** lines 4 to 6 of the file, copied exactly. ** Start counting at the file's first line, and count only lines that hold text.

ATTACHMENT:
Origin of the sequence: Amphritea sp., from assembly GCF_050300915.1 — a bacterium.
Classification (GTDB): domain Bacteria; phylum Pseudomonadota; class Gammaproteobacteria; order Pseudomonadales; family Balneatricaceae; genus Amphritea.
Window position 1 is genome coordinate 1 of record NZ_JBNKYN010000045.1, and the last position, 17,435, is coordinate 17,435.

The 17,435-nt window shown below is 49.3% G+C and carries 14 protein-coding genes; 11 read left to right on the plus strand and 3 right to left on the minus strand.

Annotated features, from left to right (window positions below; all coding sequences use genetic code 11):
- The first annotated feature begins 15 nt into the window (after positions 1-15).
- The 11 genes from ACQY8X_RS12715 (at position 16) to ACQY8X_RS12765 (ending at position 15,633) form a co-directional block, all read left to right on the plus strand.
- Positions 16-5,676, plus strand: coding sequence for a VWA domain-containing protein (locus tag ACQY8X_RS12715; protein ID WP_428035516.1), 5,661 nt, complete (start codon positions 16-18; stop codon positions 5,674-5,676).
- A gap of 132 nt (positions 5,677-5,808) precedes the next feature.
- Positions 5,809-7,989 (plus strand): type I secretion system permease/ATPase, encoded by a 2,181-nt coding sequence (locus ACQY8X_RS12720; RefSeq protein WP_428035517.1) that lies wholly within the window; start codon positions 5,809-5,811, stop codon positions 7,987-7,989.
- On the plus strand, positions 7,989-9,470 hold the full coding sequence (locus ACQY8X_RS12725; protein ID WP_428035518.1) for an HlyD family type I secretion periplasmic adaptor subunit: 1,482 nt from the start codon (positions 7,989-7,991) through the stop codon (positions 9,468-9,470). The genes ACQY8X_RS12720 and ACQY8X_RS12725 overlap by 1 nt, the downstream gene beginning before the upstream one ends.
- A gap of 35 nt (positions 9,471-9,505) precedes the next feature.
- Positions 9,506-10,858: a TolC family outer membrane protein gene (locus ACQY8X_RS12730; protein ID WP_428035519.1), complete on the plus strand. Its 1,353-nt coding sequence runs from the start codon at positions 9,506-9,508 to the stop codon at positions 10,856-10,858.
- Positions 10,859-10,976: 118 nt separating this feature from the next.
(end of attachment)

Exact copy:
The 17,435-nt window shown below is 49.3% G+C and carries 14 protein-coding genes; 11 read left to right on the plus strand and 3 right to left on the minus strand.

Annotated features, from left to right (window positions below; all coding sequences use genetic code 11):
- The first annotated feature begins 15 nt into the window (after positions 1-15).